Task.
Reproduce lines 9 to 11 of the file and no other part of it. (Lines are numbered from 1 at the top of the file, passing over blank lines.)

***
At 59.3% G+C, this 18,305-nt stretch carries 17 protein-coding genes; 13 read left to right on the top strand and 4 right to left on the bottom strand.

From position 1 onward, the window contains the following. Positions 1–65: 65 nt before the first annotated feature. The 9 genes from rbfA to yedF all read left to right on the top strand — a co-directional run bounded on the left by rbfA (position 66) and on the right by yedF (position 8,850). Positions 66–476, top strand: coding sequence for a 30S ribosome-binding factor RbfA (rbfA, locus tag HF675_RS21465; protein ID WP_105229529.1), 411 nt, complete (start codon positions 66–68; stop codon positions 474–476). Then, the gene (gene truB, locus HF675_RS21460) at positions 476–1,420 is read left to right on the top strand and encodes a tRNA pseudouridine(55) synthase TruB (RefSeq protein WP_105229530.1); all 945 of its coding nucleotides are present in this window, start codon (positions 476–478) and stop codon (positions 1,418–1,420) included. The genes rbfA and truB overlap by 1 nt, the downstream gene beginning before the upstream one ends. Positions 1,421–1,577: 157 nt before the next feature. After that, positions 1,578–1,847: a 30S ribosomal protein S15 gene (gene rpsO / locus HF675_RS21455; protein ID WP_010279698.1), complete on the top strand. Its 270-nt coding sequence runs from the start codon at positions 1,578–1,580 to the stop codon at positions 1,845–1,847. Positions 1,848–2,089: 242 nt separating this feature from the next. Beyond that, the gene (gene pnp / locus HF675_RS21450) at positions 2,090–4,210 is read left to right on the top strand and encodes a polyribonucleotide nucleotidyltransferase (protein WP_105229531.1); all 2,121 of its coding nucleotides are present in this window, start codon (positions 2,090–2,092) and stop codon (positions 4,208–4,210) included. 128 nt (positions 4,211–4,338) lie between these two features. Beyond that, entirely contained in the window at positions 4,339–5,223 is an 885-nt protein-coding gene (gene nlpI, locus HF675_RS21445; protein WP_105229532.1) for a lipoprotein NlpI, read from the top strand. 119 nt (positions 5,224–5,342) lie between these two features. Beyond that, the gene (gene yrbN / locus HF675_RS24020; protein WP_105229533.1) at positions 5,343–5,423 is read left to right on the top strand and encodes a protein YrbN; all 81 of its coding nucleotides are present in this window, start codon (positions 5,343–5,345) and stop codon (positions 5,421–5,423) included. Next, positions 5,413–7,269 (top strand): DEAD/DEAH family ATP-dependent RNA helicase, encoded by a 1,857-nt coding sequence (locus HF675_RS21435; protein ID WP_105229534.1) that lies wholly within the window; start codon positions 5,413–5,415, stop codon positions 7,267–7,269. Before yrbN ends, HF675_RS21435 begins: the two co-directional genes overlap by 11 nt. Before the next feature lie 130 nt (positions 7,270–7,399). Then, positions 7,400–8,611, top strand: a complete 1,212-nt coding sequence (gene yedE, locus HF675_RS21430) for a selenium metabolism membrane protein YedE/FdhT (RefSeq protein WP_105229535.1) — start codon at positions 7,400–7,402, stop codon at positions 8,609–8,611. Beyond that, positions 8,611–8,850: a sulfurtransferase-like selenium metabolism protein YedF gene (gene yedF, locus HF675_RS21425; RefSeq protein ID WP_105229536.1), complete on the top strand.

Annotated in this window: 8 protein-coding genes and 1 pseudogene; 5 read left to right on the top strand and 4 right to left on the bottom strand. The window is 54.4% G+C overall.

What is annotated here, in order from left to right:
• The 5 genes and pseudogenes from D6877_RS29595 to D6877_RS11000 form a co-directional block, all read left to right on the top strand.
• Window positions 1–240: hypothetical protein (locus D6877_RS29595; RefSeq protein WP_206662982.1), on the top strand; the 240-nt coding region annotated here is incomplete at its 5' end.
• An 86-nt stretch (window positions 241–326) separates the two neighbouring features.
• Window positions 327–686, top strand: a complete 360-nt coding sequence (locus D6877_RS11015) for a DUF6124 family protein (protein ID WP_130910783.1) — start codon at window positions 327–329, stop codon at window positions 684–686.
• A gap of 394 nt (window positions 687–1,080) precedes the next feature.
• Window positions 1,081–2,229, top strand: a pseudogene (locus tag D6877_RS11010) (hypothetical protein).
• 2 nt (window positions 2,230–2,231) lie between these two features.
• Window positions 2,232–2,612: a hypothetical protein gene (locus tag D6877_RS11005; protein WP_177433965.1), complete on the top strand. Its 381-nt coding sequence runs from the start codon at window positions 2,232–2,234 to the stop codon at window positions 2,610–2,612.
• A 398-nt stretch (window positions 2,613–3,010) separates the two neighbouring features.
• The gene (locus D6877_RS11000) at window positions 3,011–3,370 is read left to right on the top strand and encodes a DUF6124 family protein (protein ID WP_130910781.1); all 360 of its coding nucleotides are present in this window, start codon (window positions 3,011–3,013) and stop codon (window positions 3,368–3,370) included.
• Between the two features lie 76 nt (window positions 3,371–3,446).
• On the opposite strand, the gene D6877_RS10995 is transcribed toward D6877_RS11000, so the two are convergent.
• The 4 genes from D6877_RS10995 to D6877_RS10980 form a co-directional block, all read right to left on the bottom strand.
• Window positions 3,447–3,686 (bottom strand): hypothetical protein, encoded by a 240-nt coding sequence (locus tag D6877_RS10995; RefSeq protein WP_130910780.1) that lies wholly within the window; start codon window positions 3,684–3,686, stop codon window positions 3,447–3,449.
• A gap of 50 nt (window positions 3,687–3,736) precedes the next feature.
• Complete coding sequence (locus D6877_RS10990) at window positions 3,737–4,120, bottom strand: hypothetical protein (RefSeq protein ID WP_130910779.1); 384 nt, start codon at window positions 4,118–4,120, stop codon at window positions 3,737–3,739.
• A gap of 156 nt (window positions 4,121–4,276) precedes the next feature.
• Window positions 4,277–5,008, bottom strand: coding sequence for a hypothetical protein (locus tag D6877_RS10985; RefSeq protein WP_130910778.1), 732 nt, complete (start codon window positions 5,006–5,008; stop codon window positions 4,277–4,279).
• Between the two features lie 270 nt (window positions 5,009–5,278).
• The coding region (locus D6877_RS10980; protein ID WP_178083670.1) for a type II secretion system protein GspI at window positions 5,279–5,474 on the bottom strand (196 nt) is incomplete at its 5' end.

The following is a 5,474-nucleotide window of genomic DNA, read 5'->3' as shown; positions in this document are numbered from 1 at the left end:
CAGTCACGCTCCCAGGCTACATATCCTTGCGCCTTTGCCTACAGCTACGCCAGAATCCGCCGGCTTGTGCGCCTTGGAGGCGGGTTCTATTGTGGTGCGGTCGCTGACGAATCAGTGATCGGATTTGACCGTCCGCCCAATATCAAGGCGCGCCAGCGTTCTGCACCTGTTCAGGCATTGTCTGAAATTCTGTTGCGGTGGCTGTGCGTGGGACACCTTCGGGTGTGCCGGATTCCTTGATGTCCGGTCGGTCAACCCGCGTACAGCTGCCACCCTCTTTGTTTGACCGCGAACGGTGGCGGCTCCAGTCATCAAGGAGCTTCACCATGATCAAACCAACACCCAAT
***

• A gap of 394 nt (window positions 687–1,080) precedes the next feature.
• Window positions 1,081–2,229, top strand: a pseudogene (locus tag D6877_RS11010) (hypothetical protein).
• 2 nt (window positions 2,230–2,231) lie between these two features.